I despair at the amount of discarded outer electrical insulation, bent nails and crookedly driven screws, along with higgledy piggledy un-clipped wires and pipes that I find. I found the safety guard from a jigsaw under the shower recently when I had to cut the ceiling below open to find a water leak. I mean, what sort of person is in such a hurry that they do a crappy job, then don't stop to pick up off-cuts, rubbish and parts of their tools from under the floor they are working on?

I have to rewire their abortions, and clip the wires neatly. OCD maybe, but at least I then know they are safe.

I once re-wired a 30's house which had rubber wiring in metal pipe conduit. I found that one of the floorboard brads had been driven straight through the conduit, and luckily, had just pushed the (individual) wires aside, rather than piercing the insulation.

Regarding metal switch plates, I suspect it is not people ignoring the risk - but that they don't understand the risk in the first place. Trouble is, hiring an electrician - or any trader - can be far too expensive and a real lottery, so it is no wonder people try to DIY.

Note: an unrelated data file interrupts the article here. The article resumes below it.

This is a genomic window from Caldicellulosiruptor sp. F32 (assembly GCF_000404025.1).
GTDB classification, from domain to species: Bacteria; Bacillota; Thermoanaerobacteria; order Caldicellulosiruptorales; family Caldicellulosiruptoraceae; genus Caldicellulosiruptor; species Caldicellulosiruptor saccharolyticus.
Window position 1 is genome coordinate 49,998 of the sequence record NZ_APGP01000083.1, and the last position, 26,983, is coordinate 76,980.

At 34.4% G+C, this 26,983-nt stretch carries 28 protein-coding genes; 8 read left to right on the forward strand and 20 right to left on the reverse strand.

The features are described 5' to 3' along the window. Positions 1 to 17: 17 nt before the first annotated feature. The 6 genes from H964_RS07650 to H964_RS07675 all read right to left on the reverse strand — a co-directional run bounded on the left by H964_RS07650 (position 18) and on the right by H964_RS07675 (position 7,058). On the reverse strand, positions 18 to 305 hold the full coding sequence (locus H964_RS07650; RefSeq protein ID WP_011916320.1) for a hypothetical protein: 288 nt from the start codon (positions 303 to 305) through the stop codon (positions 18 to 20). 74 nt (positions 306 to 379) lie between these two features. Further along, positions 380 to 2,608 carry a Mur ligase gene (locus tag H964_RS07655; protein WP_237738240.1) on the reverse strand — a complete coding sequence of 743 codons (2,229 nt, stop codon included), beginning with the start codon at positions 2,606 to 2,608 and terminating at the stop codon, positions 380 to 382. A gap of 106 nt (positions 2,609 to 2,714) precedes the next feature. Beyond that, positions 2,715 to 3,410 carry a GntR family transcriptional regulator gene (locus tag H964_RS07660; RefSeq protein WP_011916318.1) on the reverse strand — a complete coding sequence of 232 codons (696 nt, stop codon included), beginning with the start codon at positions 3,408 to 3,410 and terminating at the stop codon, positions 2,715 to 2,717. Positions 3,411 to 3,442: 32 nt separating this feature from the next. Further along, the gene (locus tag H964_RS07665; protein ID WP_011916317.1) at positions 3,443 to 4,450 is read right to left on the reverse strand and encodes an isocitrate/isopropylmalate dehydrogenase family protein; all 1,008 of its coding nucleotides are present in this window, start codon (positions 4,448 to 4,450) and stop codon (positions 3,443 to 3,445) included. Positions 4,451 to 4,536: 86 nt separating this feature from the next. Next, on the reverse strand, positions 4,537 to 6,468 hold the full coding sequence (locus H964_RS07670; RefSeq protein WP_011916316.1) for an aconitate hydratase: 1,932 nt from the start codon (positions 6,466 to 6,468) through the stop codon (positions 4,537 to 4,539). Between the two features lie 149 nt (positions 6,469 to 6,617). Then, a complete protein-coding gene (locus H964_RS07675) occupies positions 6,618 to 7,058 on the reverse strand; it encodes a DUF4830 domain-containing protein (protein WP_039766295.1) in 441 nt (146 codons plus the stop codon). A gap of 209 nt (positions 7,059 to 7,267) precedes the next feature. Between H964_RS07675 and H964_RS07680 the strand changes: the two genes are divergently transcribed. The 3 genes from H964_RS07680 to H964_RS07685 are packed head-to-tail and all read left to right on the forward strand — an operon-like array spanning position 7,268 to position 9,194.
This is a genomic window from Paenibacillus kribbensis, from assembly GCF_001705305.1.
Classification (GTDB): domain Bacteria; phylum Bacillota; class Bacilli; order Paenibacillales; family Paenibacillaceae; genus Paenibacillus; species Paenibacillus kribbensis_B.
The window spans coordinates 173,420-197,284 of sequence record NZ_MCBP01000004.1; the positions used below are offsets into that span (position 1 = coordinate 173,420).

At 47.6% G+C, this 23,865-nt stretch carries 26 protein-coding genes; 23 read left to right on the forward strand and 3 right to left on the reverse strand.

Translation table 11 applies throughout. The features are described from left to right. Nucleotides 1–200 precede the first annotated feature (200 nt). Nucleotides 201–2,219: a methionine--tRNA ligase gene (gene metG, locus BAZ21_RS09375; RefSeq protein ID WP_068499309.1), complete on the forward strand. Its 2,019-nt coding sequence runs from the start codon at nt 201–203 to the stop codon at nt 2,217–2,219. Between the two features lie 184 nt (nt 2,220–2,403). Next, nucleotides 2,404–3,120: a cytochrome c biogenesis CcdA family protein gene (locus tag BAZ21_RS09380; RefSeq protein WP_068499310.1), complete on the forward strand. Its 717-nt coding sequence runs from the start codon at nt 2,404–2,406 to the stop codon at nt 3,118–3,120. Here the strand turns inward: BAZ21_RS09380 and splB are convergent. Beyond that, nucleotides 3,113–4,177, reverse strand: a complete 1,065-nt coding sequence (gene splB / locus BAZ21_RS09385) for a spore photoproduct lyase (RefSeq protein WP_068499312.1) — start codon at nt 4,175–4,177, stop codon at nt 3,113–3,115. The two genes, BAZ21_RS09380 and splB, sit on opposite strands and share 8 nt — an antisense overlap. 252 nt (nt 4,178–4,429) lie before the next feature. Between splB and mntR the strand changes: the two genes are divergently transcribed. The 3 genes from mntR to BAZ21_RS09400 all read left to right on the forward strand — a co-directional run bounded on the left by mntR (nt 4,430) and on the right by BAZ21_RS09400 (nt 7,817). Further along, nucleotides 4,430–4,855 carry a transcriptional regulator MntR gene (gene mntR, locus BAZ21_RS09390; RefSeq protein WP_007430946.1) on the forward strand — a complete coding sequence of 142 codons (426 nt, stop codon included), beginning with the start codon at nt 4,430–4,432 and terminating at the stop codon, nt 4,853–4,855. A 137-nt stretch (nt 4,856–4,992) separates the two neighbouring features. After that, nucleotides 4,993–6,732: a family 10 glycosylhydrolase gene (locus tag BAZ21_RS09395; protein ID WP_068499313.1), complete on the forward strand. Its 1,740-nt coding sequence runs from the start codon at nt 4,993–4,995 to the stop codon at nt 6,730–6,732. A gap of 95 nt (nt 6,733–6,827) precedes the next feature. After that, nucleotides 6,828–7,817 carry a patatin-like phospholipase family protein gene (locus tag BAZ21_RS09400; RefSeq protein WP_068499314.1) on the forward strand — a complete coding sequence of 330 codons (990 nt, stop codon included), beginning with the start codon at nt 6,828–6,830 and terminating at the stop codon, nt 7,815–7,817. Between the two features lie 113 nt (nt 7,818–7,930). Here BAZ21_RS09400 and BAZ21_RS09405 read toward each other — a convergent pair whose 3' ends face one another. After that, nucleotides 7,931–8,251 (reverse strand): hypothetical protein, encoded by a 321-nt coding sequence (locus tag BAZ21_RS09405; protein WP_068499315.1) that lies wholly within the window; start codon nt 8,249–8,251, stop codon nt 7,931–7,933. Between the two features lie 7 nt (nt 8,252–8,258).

Uplinker is offline  
Old 26th Feb 2021, 16:59
  #36 (permalink)  
Thought police antagonist
 
Join Date: Jul 2003
Location: Where I always have been...firmly in the real world
Posts: 85
Originally Posted by rans6andrew View Post
John Lewis doesn't have a cooker width search category less than 55cm.

Rans6..........................
Well there's a whole new meaning to the word......deprivation.

Alas, other outlets are available.....but, salvation may be at hand.....c/o ?...John Lewis ! ( no profusive thanks required ) but it does beg the question as to why, if I found this by accident, which I did, you couldn't when searching ?


55cm Cookers | John Lewis & Partners

Last edited by Krystal n chips; 27th Feb 2021 at 06:30.
Krystal n chips is offline  
Old 26th Feb 2021, 17:30
  #37 (permalink)  
 
Join Date: Apr 2004
Location: Richard Burtonville, South Wales.
Posts: 1,983
Veep wrote... (my bold).

However, if an EICR is carried out (something I'd really strongly recommend, as it's a requirement to do one every ten years on normal domestic installations) then that will be done using BS7671:2018 Amndt 1 as the standard,
Surely only for rented accomodation?

CG
charliegolf is offline  
Old 26th Feb 2021, 18:16
  #38 (permalink)  
 
Join Date: Jan 2008
Location: ABZshire
Age: 63
Posts: 91
Originally Posted by Loose rivets View Post